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Gastroenterology. 2017 Jul;153(1):178-190.e10. doi: 10.1053/j.gastro.2017.03.053. Epub 2017 Apr 9.

EGFR in Tumor-Associated Myeloid Cells Promotes Development of Colorectal Cancer in Mice and Associates With Outcomes of Patients.

Author information

1
Institute of Cancer Research, Department of Medicine I, Comprehensive Cancer Center, Medical University of Vienna, Borschkegasse 8a, Vienna, Austria.
2
Università degli Studi della Campania L. Vanvitelli, Department of Clinical and Experimental Medicine, Via Pansini 5, Naples, Italy.
3
Institute for Tumor Biology and Experimental Therapy, Georg-Speyer-Haus, Frankfurt, Germany.
4
Institute of Clinical Pathology, Medical University Vienna, Vienna, Austria.
5
Institute of Clinical Pathology, Medical University Vienna, Vienna, Austria; Ludwig Boltzmann Institute for Cancer Research LBI-CR, Vienna, Austria; Department of Laboratory Animal Pathology, University of Veterinary Medicine Vienna, Vienna, Austria.
6
Department of Internal Medicine I, Medical University of Vienna, Währinger Gürtel 18-20, Vienna, Austria.
7
Department of Biochemistry, Christian-Albrechts-Universität zu Kiel, Medical Faculty, Olshausenstraße 40, Kiel, Germany.
8
Pathology Unit, National Cancer Institute, G. Pascale Foundation, Via M Semmola, Naples, Italy.
9
Institute for Tumor Biology and Experimental Therapy, Georg-Speyer-Haus, Frankfurt, Germany; German Cancer Consortium (DKTK) and German Cancer Research Center (DKFZ), Heidelberg, Germany.
10
Institute of Cancer Research, Department of Medicine I, Comprehensive Cancer Center, Medical University of Vienna, Borschkegasse 8a, Vienna, Austria. Electronic address: Sibilia-Office@meduniwien.ac.at.

Abstract

BACKGROUND & AIMS:

Inhibitors of the epidermal growth factor receptor (EGFR) are the first-line therapy for patients with metastatic colorectal tumors without RAS mutations. However, EGFR inhibitors are ineffective in these patients, and tumor level of EGFR does not associate with response to therapy. We screened human colorectal tumors for EGFR-positive myeloid cells and investigated their association with patient outcome. We also performed studies in mice to evaluate how EGFR expression in tumor cells and myeloid cells contributes to development of colitis-associated cancer and ApcMin-dependent intestinal tumorigenesis.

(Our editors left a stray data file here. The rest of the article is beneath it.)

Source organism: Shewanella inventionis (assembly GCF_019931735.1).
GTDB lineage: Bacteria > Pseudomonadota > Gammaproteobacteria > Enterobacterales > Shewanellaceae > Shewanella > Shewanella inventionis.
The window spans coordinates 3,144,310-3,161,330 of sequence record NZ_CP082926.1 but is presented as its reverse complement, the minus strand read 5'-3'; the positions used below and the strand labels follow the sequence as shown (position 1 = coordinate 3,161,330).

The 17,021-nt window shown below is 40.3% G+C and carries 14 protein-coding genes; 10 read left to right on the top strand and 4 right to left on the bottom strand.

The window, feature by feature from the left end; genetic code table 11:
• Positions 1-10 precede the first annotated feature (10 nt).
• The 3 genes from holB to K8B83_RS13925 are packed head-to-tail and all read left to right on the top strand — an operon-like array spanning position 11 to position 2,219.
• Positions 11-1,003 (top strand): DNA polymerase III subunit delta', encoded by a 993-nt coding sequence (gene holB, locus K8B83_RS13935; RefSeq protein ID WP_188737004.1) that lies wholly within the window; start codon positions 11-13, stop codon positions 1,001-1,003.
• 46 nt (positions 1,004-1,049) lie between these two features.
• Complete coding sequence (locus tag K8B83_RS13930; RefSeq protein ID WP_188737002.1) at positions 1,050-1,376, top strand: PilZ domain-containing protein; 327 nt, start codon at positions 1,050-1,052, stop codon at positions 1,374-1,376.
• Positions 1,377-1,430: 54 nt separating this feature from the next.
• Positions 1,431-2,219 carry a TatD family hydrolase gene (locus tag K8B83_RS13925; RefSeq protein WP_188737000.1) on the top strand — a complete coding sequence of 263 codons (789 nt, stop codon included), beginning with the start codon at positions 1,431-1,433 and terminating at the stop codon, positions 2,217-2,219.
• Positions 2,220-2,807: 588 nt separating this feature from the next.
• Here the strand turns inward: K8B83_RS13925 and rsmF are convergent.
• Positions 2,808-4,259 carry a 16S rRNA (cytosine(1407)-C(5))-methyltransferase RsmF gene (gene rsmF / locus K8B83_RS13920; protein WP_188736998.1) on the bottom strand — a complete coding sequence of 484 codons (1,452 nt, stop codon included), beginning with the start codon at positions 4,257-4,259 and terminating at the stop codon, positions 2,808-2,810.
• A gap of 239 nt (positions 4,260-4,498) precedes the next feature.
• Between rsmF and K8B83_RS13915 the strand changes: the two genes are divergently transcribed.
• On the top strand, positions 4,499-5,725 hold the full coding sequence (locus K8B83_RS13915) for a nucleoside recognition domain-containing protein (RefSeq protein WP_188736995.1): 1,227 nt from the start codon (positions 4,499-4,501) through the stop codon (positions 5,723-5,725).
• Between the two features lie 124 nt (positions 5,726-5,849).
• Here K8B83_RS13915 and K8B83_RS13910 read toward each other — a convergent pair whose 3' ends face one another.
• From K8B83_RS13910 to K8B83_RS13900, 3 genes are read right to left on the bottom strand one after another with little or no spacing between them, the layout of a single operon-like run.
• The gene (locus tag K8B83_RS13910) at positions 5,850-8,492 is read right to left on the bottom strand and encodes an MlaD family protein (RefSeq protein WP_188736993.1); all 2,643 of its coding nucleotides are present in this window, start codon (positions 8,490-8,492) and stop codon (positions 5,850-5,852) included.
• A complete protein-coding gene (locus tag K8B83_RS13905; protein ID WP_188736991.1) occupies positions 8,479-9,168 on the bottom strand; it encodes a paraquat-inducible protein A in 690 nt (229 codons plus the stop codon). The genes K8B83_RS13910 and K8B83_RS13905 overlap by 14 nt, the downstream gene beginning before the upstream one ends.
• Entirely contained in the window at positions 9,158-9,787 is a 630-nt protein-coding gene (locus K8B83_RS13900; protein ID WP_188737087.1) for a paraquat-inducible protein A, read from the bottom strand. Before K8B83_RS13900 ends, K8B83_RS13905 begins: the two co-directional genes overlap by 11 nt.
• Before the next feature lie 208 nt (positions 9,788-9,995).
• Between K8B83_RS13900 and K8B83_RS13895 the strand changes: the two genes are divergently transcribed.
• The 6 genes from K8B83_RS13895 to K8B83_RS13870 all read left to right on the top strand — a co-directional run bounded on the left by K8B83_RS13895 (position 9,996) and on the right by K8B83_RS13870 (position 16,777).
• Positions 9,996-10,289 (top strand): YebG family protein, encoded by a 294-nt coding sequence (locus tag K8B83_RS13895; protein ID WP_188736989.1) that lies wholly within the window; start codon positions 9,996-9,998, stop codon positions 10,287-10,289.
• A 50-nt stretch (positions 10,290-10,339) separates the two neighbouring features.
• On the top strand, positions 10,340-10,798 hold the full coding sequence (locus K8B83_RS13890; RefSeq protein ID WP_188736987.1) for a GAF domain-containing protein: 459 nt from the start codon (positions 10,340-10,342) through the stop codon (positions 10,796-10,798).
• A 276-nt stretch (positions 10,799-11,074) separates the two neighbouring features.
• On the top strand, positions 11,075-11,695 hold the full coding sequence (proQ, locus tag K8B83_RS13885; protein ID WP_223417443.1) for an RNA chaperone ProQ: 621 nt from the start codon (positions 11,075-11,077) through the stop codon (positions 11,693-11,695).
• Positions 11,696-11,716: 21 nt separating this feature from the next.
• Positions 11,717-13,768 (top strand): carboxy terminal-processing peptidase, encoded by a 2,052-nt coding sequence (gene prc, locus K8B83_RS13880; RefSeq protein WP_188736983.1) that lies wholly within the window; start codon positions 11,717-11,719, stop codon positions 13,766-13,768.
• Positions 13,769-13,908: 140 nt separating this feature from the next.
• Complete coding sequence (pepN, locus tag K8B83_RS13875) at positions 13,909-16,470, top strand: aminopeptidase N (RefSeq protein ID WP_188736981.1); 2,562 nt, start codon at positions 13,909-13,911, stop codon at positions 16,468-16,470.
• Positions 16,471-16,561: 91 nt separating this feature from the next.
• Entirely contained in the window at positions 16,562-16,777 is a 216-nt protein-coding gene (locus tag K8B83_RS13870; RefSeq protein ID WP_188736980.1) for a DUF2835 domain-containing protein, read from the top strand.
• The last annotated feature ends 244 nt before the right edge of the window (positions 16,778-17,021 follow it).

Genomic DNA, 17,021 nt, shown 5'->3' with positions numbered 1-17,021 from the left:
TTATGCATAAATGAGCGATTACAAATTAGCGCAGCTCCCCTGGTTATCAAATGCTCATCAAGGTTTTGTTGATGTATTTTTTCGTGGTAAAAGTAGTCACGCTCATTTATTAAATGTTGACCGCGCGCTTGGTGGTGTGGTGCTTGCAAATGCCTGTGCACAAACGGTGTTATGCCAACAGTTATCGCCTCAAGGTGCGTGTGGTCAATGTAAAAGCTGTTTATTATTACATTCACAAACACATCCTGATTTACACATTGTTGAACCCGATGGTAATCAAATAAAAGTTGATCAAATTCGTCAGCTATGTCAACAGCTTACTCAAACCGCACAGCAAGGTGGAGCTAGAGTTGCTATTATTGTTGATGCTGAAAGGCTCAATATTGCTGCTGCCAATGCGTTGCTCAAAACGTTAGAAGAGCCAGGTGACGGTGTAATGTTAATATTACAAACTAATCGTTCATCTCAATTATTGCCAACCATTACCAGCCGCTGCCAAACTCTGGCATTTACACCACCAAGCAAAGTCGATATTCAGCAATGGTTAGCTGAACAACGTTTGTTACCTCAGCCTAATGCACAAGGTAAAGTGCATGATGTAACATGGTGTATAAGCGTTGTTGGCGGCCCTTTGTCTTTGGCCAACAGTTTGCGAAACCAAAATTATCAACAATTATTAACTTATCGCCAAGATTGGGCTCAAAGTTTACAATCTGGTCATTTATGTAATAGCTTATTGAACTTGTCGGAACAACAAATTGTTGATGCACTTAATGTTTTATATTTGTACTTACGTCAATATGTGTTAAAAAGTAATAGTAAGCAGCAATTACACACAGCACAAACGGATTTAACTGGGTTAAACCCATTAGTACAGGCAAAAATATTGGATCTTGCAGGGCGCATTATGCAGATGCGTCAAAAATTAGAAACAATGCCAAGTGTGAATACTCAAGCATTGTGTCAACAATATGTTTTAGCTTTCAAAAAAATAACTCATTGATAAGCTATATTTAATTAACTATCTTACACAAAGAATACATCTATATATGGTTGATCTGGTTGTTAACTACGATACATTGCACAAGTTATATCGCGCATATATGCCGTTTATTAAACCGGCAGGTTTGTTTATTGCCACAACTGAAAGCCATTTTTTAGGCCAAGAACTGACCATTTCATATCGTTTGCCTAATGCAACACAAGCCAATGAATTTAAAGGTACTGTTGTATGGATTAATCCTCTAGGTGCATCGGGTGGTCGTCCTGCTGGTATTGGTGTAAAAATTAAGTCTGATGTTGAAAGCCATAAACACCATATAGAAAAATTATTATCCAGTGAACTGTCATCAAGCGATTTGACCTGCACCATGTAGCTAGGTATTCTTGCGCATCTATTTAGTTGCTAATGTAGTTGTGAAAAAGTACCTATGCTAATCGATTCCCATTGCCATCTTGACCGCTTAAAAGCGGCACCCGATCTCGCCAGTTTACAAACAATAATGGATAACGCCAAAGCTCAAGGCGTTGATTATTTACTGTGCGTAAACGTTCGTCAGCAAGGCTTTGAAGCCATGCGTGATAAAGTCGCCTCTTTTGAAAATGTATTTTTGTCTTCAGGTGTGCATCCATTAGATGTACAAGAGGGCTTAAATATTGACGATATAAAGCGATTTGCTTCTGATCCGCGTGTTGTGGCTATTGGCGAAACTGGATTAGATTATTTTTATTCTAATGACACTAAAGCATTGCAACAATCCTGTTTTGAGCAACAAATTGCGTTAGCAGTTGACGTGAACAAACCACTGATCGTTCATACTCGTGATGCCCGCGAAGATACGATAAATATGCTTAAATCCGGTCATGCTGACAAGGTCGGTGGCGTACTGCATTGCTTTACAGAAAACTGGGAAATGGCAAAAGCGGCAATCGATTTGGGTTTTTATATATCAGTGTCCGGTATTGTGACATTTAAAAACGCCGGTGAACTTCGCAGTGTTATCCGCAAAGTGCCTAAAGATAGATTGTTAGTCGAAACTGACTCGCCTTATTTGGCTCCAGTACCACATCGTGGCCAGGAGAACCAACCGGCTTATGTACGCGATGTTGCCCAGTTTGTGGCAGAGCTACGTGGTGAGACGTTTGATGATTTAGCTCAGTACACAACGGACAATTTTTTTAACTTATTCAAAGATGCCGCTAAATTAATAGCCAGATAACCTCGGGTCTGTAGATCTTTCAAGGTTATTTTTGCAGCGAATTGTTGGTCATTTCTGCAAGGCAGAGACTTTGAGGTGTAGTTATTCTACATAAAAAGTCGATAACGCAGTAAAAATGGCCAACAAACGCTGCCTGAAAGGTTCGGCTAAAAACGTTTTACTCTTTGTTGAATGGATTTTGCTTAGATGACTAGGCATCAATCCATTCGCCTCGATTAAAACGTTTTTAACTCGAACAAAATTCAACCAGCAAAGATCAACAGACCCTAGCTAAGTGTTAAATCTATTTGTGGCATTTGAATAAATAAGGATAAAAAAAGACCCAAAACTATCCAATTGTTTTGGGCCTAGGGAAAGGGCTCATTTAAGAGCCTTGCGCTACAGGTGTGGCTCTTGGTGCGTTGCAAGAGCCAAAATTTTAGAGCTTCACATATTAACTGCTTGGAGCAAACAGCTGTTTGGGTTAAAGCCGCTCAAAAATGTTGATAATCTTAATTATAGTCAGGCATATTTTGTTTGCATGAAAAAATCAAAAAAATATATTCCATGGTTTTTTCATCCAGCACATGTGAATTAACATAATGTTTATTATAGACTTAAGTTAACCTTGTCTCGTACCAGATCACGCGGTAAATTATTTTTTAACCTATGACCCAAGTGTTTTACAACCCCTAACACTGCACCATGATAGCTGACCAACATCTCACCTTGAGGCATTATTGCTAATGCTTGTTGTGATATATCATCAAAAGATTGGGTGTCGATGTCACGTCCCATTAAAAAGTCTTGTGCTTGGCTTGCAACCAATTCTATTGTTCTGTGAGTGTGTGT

METHODS:

We performed immunohistochemical and immunofluorescent analyses of 116 colorectal tumor biopsies to determine levels of EGFR in tumor and stroma; we also collected information on tumor stage and patient features and outcomes. We used the Mann-Whitney U and Kruskal-Wallis tests to correlate tumor levels of EGFR with tumor stage, and the Kaplan-Meier method to estimate patients' median survival time. We performed experiments in mice lacking EGFR in intestinal epithelial cells (Villin-Cre; Egfrf/f and Villin-CreERT2; Egfrf/f mice) or myeloid cells (LysM-Cre; Egfrf/f mice) on a mixed background. These mice were bred with ApcMin/+ mice; colitis-associated cancer and colitis were induced by administration of dextran sodium sulfate (DSS), with or without azoxymethane (AOM), respectively. Villin-CreERT2 was activated in developed tumors by administration of tamoxifen to mice. Littermates that expressed full-length EGFR were used as controls. Intestinal tissues were collected; severity of colitis, numbers and size of tumors, and intestinal barrier integrity were assessed by histologic, immunohistochemical, quantitative reverse transcription polymerase chain reaction, and flow cytometry analyses.

RESULTS:

We detected EGFR in myeloid cells in the stroma of human colorectal tumors; myeloid cell expression of EGFR associated with tumor metastasis and shorter patient survival time. Mice with deletion of EGFR from myeloid cells formed significantly fewer and smaller tumors than the respective EGFR-expressing controls in an ApcMin/+ background as well as after administration of AOM and DSS. Deletion of EGFR from intestinal epithelial cells did not affect tumor growth. Furthermore, tamoxifen-induced deletion of EGFR from epithelial cells of established intestinal tumors in mice given AOM and DSS did not reduce tumor size. EGFR signaling in myeloid cells promoted activation of STAT3 and expression of survivin in intestinal tumor cells. Mice with deletion of EGFR from myeloid cells developed more severe colitis after DSS administration, characterized by increased intestinal inflammation and intestinal barrier disruption, than control mice or mice with deletion of EGFR from intestinal epithelial cells. EGFR-deficient myeloid cells in the colon of DSS-treated LysM-Cre; Egfrf/f mice had reduced expression of interleukin 6 (IL6), and epithelial STAT3 activation was reduced compared with controls. Administration of recombinant IL6 to LysM-Cre; Egfrf/f mice given DSS protected them from weight loss and restored epithelial proliferation and STAT3 activation, compared with administration of DSS alone to these mice.

CONCLUSIONS:

Increased expression of EGFR in myeloid cells from the colorectal tumor stroma associates with tumor progression and reduced survival time of patients with metastatic colorectal cancer. Deletion of EGFR from myeloid cells, but not intestinal epithelial cells, protects mice from colitis-induced intestinal cancer and ApcMin-dependent intestinal tumorigenesis. Myeloid cell expression of EGFR increases activation of STAT3 and expression of survivin in intestinal epithelial cells and expression of IL6 in colon tissues. These findings indicate that expression of EGFR by myeloid cells of the colorectal tumor stroma, rather than the cancer cells themselves, contributes to tumor development.

KEYWORDS:

CRC; Colon Cancer; Cytokine; Tumor Microenvironment

PMID:
28400195
PMCID:
PMC5766132
DOI:
10.1053/j.gastro.2017.03.053
[Indexed for MEDLINE]
Free PMC Article

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